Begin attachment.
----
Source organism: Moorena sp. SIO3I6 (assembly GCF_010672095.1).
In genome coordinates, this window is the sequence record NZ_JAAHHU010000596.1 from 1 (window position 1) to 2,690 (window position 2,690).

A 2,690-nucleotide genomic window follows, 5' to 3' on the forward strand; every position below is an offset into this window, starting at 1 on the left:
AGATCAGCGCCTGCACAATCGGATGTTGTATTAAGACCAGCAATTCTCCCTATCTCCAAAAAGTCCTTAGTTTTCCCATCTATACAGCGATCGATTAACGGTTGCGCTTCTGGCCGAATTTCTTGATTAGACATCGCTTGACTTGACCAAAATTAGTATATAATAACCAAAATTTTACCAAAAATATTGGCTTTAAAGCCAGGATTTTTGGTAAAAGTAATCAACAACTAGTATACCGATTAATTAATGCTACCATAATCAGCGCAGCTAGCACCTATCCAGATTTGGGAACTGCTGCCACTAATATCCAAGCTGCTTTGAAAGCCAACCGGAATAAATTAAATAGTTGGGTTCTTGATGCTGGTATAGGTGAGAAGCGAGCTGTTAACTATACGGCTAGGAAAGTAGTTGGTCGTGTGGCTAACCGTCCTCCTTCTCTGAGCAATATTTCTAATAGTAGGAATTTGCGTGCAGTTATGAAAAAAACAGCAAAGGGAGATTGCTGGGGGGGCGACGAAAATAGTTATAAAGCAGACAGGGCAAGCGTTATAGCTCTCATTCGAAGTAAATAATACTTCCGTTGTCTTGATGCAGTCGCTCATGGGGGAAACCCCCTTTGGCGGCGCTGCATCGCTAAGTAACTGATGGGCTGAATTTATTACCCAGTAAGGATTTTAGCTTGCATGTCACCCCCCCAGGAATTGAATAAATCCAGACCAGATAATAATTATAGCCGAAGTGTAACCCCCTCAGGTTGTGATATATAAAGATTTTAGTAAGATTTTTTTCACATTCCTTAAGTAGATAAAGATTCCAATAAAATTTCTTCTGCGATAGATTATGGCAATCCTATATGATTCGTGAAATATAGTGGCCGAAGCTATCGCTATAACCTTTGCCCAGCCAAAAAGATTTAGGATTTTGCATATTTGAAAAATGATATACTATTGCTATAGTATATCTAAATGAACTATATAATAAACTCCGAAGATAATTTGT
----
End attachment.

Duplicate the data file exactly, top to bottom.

Source organism: Moorena sp. SIO3I6 (assembly GCF_010672095.1).
In genome coordinates, this window is the sequence record NZ_JAAHHU010000596.1 from 1 (window position 1) to 2,690 (window position 2,690).

A 2,690-nucleotide genomic window follows, 5' to 3' on the forward strand; every position below is an offset into this window, starting at 1 on the left:
AGATCAGCGCCTGCACAATCGGATGTTGTATTAAGACCAGCAATTCTCCCTATCTCCAAAAAGTCCTTAGTTTTCCCATCTATACAGCGATCGATTAACGGTTGCGCTTCTGGCCGAATTTCTTGATTAGACATCGCTTGACTTGACCAAAATTAGTATATAATAACCAAAATTTTACCAAAAATATTGGCTTTAAAGCCAGGATTTTTGGTAAAAGTAATCAACAACTAGTATACCGATTAATTAATGCTACCATAATCAGCGCAGCTAGCACCTATCCAGATTTGGGAACTGCTGCCACTAATATCCAAGCTGCTTTGAAAGCCAACCGGAATAAATTAAATAGTTGGGTTCTTGATGCTGGTATAGGTGAGAAGCGAGCTGTTAACTATACGGCTAGGAAAGTAGTTGGTCGTGTGGCTAACCGTCCTCCTTCTCTGAGCAATATTTCTAATAGTAGGAATTTGCGTGCAGTTATGAAAAAAACAGCAAAGGGAGATTGCTGGGGGGGCGACGAAAATAGTTATAAAGCAGACAGGGCAAGCGTTATAGCTCTCATTCGAAGTAAATAATACTTCCGTTGTCTTGATGCAGTCGCTCATGGGGGAAACCCCCTTTGGCGGCGCTGCATCGCTAAGTAACTGATGGGCTGAATTTATTACCCAGTAAGGATTTTAGCTTGCATGTCACCCCCCCAGGAATTGAATAAATCCAGACCAGATAATAATTATAGCCGAAGTGTAACCCCCTCAGGTTGTGATATATAAAGATTTTAGTAAGATTTTTTTCACATTCCTTAAGTAGATAAAGATTCCAATAAAATTTCTTCTGCGATAGATTATGGCAATCCTATATGATTCGTGAAATATAGTGGCCGAAGCTATCGCTATAACCTTTGCCCAGCCAAAAAGATTTAGGATTTTGCATATTTGAAAAATGATATACTATTGCTATAGTATATCTAAATGAACTATATAATAAACTCCGAAGATAATTTGT